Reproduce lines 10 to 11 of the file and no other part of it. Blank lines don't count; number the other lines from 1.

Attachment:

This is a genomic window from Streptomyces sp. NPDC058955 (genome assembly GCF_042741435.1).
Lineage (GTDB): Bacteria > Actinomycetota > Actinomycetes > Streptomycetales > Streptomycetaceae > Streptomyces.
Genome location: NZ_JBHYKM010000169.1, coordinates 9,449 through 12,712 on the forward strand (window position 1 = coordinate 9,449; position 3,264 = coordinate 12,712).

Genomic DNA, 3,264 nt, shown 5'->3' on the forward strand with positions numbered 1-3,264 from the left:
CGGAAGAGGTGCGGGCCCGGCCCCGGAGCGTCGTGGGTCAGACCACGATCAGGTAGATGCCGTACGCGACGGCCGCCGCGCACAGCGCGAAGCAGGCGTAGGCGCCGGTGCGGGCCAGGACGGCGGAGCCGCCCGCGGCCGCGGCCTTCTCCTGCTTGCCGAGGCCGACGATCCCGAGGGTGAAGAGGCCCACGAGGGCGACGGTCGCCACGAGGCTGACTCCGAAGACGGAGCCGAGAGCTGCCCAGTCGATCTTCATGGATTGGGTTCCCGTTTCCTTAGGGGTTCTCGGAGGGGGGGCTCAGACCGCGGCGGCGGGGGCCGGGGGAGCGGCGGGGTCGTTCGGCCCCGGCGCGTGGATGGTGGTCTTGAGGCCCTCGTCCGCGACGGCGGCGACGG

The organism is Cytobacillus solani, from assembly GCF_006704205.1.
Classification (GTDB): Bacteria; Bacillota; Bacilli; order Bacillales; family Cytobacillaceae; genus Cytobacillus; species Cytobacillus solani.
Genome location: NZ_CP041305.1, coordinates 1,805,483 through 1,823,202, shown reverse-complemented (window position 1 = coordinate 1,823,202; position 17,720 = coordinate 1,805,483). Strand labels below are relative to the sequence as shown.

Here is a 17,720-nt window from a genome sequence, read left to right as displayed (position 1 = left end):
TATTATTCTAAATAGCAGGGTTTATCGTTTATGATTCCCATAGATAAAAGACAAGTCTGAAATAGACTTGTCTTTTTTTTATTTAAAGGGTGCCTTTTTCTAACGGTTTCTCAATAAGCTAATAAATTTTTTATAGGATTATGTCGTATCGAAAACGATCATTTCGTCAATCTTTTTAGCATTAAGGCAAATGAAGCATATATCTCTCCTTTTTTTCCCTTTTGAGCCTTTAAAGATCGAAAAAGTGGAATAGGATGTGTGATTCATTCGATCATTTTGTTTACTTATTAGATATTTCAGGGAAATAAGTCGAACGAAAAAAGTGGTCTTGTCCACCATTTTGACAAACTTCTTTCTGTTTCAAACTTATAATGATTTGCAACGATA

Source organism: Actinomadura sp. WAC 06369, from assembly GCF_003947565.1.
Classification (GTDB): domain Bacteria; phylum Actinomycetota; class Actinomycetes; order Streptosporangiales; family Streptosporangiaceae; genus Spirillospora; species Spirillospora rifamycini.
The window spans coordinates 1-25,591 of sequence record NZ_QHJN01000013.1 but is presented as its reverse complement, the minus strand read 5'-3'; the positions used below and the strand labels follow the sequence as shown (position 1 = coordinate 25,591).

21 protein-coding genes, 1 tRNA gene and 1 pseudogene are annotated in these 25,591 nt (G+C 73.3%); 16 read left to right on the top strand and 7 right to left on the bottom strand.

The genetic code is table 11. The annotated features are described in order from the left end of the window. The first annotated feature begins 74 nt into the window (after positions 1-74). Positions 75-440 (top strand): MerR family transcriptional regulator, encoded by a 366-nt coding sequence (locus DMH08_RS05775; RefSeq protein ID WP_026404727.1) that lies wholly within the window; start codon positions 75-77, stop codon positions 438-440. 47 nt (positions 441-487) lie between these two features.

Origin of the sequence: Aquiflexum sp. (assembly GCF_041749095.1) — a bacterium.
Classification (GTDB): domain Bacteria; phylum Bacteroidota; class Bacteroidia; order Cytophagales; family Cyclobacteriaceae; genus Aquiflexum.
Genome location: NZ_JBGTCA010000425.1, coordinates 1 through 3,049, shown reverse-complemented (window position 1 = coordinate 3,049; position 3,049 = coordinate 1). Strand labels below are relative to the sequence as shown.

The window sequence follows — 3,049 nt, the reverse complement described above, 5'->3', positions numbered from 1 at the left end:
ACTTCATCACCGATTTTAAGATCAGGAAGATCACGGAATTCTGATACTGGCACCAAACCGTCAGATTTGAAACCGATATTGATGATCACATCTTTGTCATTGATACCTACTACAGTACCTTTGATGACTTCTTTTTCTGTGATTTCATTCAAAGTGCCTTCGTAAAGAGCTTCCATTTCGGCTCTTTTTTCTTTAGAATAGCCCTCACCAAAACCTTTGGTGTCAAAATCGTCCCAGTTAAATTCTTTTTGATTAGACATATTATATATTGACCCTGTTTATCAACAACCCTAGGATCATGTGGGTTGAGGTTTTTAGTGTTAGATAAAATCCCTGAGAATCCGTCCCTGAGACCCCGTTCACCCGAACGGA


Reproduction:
TATTATTCTAAATAGCAGGGTTTATCGTTTATGATTCCCATAGATAAAAGACAAGTCTGAAATAGACTTGTCTTTTTTTTATTTAAAGGGTGCCTTTTTCTAACGGTTTCTCAATAAGCTAATAAATTTTTTATAGGATTATGTCGTATCGAAAACGATCATTTCGTCAATCTTTTTAGCATTAAGGCAAATGAAGCATATATCTCTCCTTTTTTTCCCTTTTGAGCCTTTAAAGATCGAAAAAGTGGAATAGGATGTGTGATTCATTCGATCATTTTGTTTACTTATTAGATATTTCAGGGAAATAAGTCGAACGAAAAAAGTGGTCTTGTCCACCATTTTGACAAACTTCTTTCTGTTTCAAACTTATAATGATTTGCAACGATA

Source organism: Actinomadura sp. WAC 06369, from assembly GCF_003947565.1.